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TOPIC: WAN Design Question

WAN Design Question 6 years 9 months ago #32922

  • dl_rcsd
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Hello everyone,

I’m kind of a noob, so please bare with me. :)

Let me give you a little background on the topology first.

We have our network core, which is located at our central office. We have 17 sites hang off of core. Each site has is on their own subnet and our network is flat.

Currently, each site has a server on the LAN to handle services like DHCP, DNS, and Authentication.

Here are our future plans, we are thinking of moving our connection to our ISP to another site and centralizing our servers at our central office to provide services (DHCP, DNS, Authentication) to all the sites on the WAN.

We would like to keep our servers at the central office and move the core to another site. Do you guys think this is a bad idea? I personally think the performance would be affected by having our core separated from the servers and configuration complexity goes way up.

Thanks in advance!! :)
Darren
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Re: WAN Design Question 6 years 9 months ago #32924

  • KiLLaBeE
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Sounds like a text book question to me ;-)

Yes, bad idea. Critical services (i.e.: DNS, authentication, DHCP) would be severely impacted due to the delay over the WAN links. Not to mention that if the WAN links fail at any time, such services would be unavailable to the users.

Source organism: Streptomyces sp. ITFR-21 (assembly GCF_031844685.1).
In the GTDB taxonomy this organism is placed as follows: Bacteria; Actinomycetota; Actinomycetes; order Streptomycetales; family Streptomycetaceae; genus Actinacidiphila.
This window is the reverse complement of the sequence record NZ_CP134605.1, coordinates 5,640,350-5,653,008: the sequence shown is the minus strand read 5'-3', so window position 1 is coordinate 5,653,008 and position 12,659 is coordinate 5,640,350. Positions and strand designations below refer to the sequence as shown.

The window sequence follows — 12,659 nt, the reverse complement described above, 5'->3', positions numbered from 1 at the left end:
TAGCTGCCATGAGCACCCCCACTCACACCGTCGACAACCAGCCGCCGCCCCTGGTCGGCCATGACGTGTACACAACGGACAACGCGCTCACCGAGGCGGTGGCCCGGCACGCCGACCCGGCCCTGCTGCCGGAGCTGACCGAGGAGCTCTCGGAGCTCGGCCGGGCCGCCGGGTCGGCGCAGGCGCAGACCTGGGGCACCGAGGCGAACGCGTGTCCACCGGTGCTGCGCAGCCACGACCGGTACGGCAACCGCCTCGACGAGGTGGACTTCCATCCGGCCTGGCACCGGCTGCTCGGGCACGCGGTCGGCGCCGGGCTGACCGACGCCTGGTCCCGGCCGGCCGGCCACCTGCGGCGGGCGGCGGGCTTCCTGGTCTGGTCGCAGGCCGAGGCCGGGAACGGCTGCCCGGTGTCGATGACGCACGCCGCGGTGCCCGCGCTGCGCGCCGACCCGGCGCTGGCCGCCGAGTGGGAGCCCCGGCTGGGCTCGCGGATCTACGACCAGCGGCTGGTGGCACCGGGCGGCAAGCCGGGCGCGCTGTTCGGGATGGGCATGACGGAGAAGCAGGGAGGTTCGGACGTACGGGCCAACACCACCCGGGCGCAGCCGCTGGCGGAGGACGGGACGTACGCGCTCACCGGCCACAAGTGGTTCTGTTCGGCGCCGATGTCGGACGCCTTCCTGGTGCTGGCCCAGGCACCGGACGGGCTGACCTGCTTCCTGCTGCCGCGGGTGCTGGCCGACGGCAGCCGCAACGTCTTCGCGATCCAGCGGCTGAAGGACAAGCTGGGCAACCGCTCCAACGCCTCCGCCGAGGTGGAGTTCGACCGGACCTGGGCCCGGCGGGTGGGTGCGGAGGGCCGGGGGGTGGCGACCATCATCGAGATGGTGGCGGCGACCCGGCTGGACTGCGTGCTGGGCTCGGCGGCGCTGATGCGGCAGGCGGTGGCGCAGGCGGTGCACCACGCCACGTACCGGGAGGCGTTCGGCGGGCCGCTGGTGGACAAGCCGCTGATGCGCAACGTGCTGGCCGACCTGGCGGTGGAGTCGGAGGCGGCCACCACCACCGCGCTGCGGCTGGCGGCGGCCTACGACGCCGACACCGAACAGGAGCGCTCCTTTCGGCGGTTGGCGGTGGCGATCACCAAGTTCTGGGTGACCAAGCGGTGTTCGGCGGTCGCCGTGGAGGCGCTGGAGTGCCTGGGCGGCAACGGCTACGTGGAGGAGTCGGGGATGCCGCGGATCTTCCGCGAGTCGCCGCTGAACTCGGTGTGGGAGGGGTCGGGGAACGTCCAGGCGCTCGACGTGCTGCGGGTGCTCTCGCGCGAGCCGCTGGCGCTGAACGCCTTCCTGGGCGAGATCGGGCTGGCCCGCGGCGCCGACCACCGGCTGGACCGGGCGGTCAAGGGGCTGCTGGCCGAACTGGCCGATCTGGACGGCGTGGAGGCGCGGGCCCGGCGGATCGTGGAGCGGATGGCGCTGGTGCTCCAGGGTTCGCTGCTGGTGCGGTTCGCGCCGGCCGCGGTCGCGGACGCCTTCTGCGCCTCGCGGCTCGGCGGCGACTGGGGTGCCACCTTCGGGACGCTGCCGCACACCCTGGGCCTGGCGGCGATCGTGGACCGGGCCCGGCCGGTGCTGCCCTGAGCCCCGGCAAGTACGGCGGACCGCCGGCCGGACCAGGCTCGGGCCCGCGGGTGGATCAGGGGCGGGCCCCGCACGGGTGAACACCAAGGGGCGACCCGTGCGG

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Re: WAN Design Question 6 years 9 months ago #32926

  • hades
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We would like to keep our servers at the central office and move the core to another site. Do you guys think this is a bad idea? I personally think the performance would be affected by having our core separated from the servers and configuration complexity goes way up.

yup ur thinking is correct,, it'll affect d performance!
I think therefore I am!
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Re: WAN Design Question 6 years 9 months ago #32929

  • TheBishop
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Yep. The right way to do it is to have server(s) at each location providing these critical services to the users in that place. Then have some sort of replication/synchronisation going on between them. Basic rule-of-thumb in network design; always minimize the amount of network the traffic needs to traverse
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